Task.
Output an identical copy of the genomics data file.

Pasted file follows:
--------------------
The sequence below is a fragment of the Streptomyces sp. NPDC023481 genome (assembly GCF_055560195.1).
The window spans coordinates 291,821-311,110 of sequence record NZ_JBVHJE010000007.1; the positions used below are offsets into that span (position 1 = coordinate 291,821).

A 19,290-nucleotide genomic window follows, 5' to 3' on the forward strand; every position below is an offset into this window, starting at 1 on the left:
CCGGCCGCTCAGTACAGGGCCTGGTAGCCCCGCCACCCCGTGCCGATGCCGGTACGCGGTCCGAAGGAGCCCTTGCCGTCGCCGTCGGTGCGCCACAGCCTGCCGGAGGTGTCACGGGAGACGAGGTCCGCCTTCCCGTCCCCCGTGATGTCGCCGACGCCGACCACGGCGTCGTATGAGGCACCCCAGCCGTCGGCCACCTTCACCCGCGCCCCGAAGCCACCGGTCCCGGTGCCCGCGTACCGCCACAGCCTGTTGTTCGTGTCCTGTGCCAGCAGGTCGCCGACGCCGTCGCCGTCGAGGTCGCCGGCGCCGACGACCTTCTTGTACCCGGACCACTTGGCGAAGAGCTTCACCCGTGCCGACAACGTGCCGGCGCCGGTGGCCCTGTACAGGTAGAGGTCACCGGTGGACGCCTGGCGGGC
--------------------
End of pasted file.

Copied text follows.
The sequence below is a fragment of the Streptomyces sp. NPDC023481 genome (assembly GCF_055560195.1).
The window spans coordinates 291,821-311,110 of sequence record NZ_JBVHJE010000007.1; the positions used below are offsets into that span (position 1 = coordinate 291,821).

A 19,290-nucleotide genomic window follows, 5' to 3' on the forward strand; every position below is an offset into this window, starting at 1 on the left:
CCGGCCGCTCAGTACAGGGCCTGGTAGCCCCGCCACCCCGTGCCGATGCCGGTACGCGGTCCGAAGGAGCCCTTGCCGTCGCCGTCGGTGCGCCACAGCCTGCCGGAGGTGTCACGGGAGACGAGGTCCGCCTTCCCGTCCCCCGTGATGTCGCCGACGCCGACCACGGCGTCGTATGAGGCACCCCAGCCGTCGGCCACCTTCACCCGCGCCCCGAAGCCACCGGTCCCGGTGCCCGCGTACCGCCACAGCCTGTTGTTCGTGTCCTGTGCCAGCAGGTCGCCGACGCCGTCGCCGTCGAGGTCGCCGGCGCCGACGACCTTCTTGTACCCGGACCACTTGGCGAAGAGCTTCACCCGTGCCGACAACGTGCCGGCGCCGGTGGCCCTGTACAGGTAGAGGTCACCGGTGGACGCCTGGCGGGC